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On the absorbability of herd behaviour and informational cascades: an experimental analysis

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  • Morone, Andrea
  • Fiore, Annamaria
  • Sandri, Serena

Abstract

A theory is said to be fully absorbable whenever its own acceptance by all of the individuals belonging to a certain population does not question its predictive validity. This accounts for strategic equilibria and can be related to the logic underlying convergence of behaviour and intentional herding in sequential games. This paper discusses the absorbability of informational cascades' theory by bounded rational decision-makers and analyses whether providing individuals with theoretic information on informational cascades affects overall probability of herding phenomena to occur as well as whether an incorrect cascade can be reversed because of bounded rational adapting of the theory's prescriptive. --

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Bibliographic Info

Paper provided by Dresden University of Technology, Faculty of Business and Economics, Department of Economics in its series Dresden Discussion Paper Series in Economics with number 15/07.

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Date of creation: 2007
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Handle: RePEc:zbw:tuddps:1507

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Keywords: Theory absorption; Herd behaviour; Informational cascades;

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  1. John Hey & Louise Allsopp, . "Two Experiments to Test a Model of Herd Behaviour," Discussion Papers 99/24, Department of Economics, University of York.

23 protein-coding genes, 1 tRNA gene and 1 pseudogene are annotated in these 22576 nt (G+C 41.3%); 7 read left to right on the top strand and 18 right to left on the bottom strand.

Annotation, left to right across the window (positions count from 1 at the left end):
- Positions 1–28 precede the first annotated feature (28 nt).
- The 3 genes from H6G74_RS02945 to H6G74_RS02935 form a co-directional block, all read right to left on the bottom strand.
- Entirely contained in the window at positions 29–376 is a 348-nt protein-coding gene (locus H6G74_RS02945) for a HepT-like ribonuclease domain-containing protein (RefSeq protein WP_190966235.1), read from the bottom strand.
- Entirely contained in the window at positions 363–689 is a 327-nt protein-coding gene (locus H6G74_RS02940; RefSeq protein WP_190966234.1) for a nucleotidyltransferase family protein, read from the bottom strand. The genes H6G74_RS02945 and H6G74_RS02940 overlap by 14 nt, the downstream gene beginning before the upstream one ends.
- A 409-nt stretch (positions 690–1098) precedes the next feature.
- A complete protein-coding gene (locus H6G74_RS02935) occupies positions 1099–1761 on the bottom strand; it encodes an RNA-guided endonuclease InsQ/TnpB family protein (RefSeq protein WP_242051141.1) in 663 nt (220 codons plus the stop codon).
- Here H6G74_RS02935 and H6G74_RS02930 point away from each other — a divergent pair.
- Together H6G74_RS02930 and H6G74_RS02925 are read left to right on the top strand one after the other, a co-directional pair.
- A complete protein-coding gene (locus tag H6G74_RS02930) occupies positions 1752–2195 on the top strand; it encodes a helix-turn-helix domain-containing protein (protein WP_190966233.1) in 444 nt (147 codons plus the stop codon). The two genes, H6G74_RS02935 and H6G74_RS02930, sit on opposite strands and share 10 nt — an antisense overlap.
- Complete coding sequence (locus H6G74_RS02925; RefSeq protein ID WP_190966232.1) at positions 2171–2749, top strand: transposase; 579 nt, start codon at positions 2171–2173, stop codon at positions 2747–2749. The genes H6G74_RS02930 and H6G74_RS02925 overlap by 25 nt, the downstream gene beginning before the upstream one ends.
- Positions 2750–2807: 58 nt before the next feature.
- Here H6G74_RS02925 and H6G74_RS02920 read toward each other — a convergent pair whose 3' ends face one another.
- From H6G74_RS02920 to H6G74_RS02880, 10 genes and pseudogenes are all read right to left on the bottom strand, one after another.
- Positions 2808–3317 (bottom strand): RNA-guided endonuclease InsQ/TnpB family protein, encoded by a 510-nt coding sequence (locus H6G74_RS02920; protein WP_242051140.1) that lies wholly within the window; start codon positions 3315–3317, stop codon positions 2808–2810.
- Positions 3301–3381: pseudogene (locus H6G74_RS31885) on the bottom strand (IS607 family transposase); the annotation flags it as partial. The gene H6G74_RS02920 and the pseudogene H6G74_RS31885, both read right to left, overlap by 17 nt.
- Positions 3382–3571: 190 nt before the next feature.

2. Anderson, Lisa R & Holt, Charles A, 1997. "Information Cascades in the Laboratory," American Economic Review, American Economic Association, vol. 87(5), pages 847-62, December.
  3. Markus Noth & Martin Weber, 2003. "Information Aggregation with Random Ordering: Cascades and Overconfidence," Economic Journal, Royal Economic Society, vol. 113(484), pages 166-189, January.
  4. Daniel Sgroi, 2000. "The Right Choice at the Right Time: A Herding Experiment in Endogenous Time," Economics Series Working Papers 2000-W15, University of Oxford, Department of Economics.
  5. Abhijit Banerjee & Drew Fudenberg, 2010. "Word of Mouth Learning," Levine's Working Paper Archive 723, David K. Levine.
  6. Matthew Rabin., 1997. "Psychology and Economics," Economics Working Papers 97-251, University of California at Berkeley.
  7. Angela Hung & Jeff Dominitz, 2004. "Homogeneous Actions and Hetergeneous Beliefs: Experimental Evidence on the Formation of Information Cascades," Econometric Society 2004 North American Winter Meetings 64, Econometric Society.
  8. Becker, Gary S, 1991. "A Note on Restaurant Pricing and Other Examples of Social Influences on Price," Journal of Political Economy, University of Chicago Press, vol. 99(5), pages 1109-16, October.
  9. Scharfstein, David. & Stein, Jeremy C., 1988. "Herd behavior and investment," Working papers WP 2062-88., Massachusetts Institute of Technology (MIT), Sloan School of Management.
  10. Andrea Morone & Serena Sandri & Tobias Uske, 2007. "On the absorbability of the Guessing Game Theory. A Theoretical and Experimental Analysis," series 0017, Dipartimento di Scienze Economiche e Metodi Matematici - Università di Bari, revised Apr 2007.
  11. Andrea Morone, 2008. "Financial markets in the laboratory: an experimental analysis of some stylized facts," Quantitative Finance, Taylor & Francis Journals, vol. 8(5), pages 513-532.
  12. Sushil Bikhchandani & David Hirshleifer & Ivo Welch, 2010. "A theory of Fads, Fashion, Custom and cultural change as informational Cascades," Levine's Working Paper Archive 1193, David K. Levine.
  13. Steffen Huck & Joerg Oechssler, 1999. "Informational cascades in the laboratory: Do they occur for the right reasons?," Experimental 9901001, EconWPA.
  14. Marco Cipriani & Antonio Guarino, 2005. "Herd Behavior in a Laboratory Financial Market," Experimental 0502002, EconWPA.
  15. Anderson, Lisa R, 2001. "Payoff Effects in Information Cascade Experiments," Economic Inquiry, Western Economic Association International, vol. 39(4), pages 609-15, October.
  16. John D. Hey & Andrea Morone, 2004. "Do Markets Drive Out Lemmings-or Vice Versa?," Economica, London School of Economics and Political Science, vol. 71(284), pages 637-659, November.
  17. Morgenstern, Oskar, 1972. "Descriptive, Predictive and Normative Theory," Kyklos, Wiley Blackwell, vol. 25(4), pages 699-714.
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